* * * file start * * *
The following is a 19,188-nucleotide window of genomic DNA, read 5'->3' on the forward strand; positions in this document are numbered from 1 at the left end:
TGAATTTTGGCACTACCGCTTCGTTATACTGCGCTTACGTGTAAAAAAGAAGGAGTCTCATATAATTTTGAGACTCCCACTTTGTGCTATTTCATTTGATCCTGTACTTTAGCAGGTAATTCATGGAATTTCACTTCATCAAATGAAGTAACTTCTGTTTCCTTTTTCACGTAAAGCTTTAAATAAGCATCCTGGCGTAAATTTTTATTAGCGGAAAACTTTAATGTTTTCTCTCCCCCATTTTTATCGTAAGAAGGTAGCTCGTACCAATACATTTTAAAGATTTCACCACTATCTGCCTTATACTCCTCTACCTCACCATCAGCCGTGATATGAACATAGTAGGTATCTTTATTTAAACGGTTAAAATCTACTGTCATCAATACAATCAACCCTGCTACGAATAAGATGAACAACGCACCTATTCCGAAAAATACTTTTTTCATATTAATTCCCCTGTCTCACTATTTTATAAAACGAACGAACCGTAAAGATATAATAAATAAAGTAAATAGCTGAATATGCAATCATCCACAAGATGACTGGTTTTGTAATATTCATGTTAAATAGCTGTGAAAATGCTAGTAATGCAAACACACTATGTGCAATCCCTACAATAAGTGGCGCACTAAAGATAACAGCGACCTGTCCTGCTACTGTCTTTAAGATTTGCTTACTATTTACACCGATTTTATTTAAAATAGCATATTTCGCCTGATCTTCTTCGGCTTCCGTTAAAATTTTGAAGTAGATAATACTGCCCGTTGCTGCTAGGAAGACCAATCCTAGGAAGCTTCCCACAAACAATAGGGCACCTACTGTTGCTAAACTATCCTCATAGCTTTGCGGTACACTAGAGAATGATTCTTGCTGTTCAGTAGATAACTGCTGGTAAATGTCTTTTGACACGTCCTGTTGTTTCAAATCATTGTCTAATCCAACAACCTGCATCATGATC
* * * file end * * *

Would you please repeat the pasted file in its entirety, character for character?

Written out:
The following is a 19,188-nucleotide window of genomic DNA, read 5'->3' on the forward strand; positions in this document are numbered from 1 at the left end:
TGAATTTTGGCACTACCGCTTCGTTATACTGCGCTTACGTGTAAAAAAGAAGGAGTCTCATATAATTTTGAGACTCCCACTTTGTGCTATTTCATTTGATCCTGTACTTTAGCAGGTAATTCATGGAATTTCACTTCATCAAATGAAGTAACTTCTGTTTCCTTTTTCACGTAAAGCTTTAAATAAGCATCCTGGCGTAAATTTTTATTAGCGGAAAACTTTAATGTTTTCTCTCCCCCATTTTTATCGTAAGAAGGTAGCTCGTACCAATACATTTTAAAGATTTCACCACTATCTGCCTTATACTCCTCTACCTCACCATCAGCCGTGATATGAACATAGTAGGTATCTTTATTTAAACGGTTAAAATCTACTGTCATCAATACAATCAACCCTGCTACGAATAAGATGAACAACGCACCTATTCCGAAAAATACTTTTTTCATATTAATTCCCCTGTCTCACTATTTTATAAAACGAACGAACCGTAAAGATATAATAAATAAAGTAAATAGCTGAATATGCAATCATCCACAAGATGACTGGTTTTGTAATATTCATGTTAAATAGCTGTGAAAATGCTAGTAATGCAAACACACTATGTGCAATCCCTACAATAAGTGGCGCACTAAAGATAACAGCGACCTGTCCTGCTACTGTCTTTAAGATTTGCTTACTATTTACACCGATTTTATTTAAAATAGCATATTTCGCCTGATCTTCTTCGGCTTCCGTTAAAATTTTGAAGTAGATAATACTGCCCGTTGCTGCTAGGAAGACCAATCCTAGGAAGCTTCCCACAAACAATAGGGCACCTACTGTTGCTAAACTATCCTCATAGCTTTGCGGTACACTAGAGAATGATTCTTGCTGTTCAGTAGATAACTGCTGGTAAATGTCTTTTGACACGTCCTGTTGTTTCAAATCATTGTCTAATCCAACAACCTGCATCATGATC